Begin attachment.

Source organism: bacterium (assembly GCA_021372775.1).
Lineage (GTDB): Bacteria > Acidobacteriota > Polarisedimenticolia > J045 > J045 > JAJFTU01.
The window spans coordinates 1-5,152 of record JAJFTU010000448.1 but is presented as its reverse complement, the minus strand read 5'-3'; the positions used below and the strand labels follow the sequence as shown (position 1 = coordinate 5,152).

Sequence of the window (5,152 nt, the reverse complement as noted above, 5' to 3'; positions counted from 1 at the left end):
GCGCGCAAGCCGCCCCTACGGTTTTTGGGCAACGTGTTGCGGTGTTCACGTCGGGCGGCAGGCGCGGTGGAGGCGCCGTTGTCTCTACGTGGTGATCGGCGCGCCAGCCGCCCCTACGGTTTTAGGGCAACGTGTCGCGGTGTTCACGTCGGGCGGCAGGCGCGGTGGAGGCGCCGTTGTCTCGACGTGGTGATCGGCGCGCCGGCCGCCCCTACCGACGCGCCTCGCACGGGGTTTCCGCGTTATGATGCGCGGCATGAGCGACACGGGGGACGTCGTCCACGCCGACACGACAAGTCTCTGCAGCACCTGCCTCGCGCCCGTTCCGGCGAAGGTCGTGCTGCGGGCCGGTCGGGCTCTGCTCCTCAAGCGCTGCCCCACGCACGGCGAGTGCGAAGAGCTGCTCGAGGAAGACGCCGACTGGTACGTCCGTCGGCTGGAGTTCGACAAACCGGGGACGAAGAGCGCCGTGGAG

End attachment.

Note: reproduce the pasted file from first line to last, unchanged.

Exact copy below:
Source organism: bacterium (assembly GCA_021372775.1).
Lineage (GTDB): Bacteria > Acidobacteriota > Polarisedimenticolia > J045 > J045 > JAJFTU01.
The window spans coordinates 1-5,152 of record JAJFTU010000448.1 but is presented as its reverse complement, the minus strand read 5'-3'; the positions used below and the strand labels follow the sequence as shown (position 1 = coordinate 5,152).

Sequence of the window (5,152 nt, the reverse complement as noted above, 5' to 3'; positions counted from 1 at the left end):
GCGCGCAAGCCGCCCCTACGGTTTTTGGGCAACGTGTTGCGGTGTTCACGTCGGGCGGCAGGCGCGGTGGAGGCGCCGTTGTCTCTACGTGGTGATCGGCGCGCCAGCCGCCCCTACGGTTTTAGGGCAACGTGTCGCGGTGTTCACGTCGGGCGGCAGGCGCGGTGGAGGCGCCGTTGTCTCGACGTGGTGATCGGCGCGCCGGCCGCCCCTACCGACGCGCCTCGCACGGGGTTTCCGCGTTATGATGCGCGGCATGAGCGACACGGGGGACGTCGTCCACGCCGACACGACAAGTCTCTGCAGCACCTGCCTCGCGCCCGTTCCGGCGAAGGTCGTGCTGCGGGCCGGTCGGGCTCTGCTCCTCAAGCGCTGCCCCACGCACGGCGAGTGCGAAGAGCTGCTCGAGGAAGACGCCGACTGGTACGTCCGTCGGCTGGAGTTCGACAAACCGGGGACGAAGAGCGCCGTGGAG